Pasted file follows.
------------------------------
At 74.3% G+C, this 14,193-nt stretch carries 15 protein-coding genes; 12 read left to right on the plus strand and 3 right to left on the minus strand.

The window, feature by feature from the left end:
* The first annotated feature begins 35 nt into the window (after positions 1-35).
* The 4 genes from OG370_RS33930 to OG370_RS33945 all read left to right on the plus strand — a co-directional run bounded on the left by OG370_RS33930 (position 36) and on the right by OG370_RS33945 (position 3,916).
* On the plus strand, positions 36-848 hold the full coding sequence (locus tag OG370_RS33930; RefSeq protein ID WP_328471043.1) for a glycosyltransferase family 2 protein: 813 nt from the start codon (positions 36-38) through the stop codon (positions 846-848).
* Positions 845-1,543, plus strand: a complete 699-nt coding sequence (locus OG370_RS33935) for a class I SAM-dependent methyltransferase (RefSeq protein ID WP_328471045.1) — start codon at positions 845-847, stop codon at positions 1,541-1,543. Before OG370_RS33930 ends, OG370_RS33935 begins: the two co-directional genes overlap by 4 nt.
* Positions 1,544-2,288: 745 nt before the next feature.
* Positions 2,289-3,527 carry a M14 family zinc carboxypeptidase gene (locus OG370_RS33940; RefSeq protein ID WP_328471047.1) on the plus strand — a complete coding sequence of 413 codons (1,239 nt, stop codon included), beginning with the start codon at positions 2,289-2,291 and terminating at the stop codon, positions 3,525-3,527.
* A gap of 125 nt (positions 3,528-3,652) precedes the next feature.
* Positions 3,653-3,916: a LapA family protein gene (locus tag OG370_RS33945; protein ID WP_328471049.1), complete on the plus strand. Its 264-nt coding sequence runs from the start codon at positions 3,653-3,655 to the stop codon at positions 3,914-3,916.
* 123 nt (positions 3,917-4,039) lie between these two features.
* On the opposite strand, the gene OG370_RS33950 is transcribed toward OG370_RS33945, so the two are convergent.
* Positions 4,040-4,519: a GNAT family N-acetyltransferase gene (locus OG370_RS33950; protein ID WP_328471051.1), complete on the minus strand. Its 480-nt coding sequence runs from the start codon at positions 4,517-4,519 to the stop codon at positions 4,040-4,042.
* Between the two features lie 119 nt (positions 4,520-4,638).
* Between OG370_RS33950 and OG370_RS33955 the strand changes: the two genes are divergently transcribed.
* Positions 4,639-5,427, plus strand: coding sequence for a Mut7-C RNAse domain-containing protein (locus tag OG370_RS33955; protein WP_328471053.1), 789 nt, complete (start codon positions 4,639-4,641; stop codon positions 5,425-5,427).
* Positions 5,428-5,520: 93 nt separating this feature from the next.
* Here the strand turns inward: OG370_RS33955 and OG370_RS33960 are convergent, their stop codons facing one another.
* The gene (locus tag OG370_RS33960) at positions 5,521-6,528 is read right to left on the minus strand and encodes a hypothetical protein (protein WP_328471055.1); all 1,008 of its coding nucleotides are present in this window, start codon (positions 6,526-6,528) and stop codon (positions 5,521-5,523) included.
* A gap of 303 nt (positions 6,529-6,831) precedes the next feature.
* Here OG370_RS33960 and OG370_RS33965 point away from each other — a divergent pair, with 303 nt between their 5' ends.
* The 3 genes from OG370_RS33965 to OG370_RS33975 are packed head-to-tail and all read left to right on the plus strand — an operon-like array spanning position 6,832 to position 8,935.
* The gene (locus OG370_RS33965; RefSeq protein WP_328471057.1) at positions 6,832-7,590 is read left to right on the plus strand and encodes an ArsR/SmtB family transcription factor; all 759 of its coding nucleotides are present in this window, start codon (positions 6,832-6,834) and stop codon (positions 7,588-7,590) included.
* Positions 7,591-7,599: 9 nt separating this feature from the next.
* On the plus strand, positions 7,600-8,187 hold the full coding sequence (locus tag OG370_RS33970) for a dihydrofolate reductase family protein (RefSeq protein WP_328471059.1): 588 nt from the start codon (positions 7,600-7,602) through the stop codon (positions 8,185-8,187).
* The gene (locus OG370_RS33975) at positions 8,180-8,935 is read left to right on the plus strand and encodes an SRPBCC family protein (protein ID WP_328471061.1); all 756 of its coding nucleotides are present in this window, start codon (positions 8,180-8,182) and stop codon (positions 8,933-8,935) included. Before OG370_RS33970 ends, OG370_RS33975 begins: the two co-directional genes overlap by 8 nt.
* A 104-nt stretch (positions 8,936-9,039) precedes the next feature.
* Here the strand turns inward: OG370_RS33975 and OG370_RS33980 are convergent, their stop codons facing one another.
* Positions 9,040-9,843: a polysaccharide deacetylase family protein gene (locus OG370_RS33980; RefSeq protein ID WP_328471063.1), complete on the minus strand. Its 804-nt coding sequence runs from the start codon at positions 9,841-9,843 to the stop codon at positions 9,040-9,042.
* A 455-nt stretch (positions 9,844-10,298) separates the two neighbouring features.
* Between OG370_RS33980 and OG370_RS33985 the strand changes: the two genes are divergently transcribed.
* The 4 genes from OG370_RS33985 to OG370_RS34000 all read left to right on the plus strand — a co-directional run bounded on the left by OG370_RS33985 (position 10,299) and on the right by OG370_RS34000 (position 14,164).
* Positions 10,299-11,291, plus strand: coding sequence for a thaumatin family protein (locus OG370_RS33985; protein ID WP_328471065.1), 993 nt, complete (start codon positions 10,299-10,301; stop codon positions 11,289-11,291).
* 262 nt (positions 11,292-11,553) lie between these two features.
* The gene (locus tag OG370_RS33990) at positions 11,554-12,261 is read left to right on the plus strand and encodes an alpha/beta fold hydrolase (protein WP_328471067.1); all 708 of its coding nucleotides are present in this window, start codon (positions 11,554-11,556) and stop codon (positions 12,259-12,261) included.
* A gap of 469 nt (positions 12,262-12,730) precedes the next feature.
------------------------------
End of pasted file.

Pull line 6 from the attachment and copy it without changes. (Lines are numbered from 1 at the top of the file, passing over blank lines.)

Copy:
* Positions 845-1,543, plus strand: a complete 699-nt coding sequence (locus OG370_RS33935) for a class I SAM-dependent methyltransferase (RefSeq protein ID WP_328471045.1) — start codon at positions 845-847, stop codon at positions 1,541-1,543. Before OG370_RS33930 ends, OG370_RS33935 begins: the two co-directional genes overlap by 4 nt.